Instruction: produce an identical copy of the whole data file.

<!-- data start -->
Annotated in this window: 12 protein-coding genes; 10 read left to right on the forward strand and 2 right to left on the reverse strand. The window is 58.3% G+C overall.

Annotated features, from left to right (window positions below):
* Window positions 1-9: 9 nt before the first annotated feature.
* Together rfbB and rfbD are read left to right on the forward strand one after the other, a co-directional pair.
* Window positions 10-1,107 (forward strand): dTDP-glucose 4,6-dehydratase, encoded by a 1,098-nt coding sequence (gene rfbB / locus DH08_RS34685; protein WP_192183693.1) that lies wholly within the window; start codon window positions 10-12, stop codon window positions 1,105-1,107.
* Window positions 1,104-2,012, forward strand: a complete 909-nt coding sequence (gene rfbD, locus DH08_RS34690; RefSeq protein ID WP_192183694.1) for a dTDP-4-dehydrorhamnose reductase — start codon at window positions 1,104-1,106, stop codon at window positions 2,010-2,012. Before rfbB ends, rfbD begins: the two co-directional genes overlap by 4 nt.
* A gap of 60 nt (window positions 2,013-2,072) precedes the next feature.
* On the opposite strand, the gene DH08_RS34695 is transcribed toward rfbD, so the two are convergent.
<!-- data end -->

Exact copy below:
Annotated in this window: 12 protein-coding genes; 10 read left to right on the forward strand and 2 right to left on the reverse strand. The window is 58.3% G+C overall.

Annotated features, from left to right (window positions below):
* Window positions 1-9: 9 nt before the first annotated feature.
* Together rfbB and rfbD are read left to right on the forward strand one after the other, a co-directional pair.
* Window positions 10-1,107 (forward strand): dTDP-glucose 4,6-dehydratase, encoded by a 1,098-nt coding sequence (gene rfbB / locus DH08_RS34685; protein WP_192183693.1) that lies wholly within the window; start codon window positions 10-12, stop codon window positions 1,105-1,107.
* Window positions 1,104-2,012, forward strand: a complete 909-nt coding sequence (gene rfbD, locus DH08_RS34690; RefSeq protein ID WP_192183694.1) for a dTDP-4-dehydrorhamnose reductase — start codon at window positions 1,104-1,106, stop codon at window positions 2,010-2,012. Before rfbB ends, rfbD begins: the two co-directional genes overlap by 4 nt.
* A gap of 60 nt (window positions 2,013-2,072) precedes the next feature.
* On the opposite strand, the gene DH08_RS34695 is transcribed toward rfbD, so the two are convergent.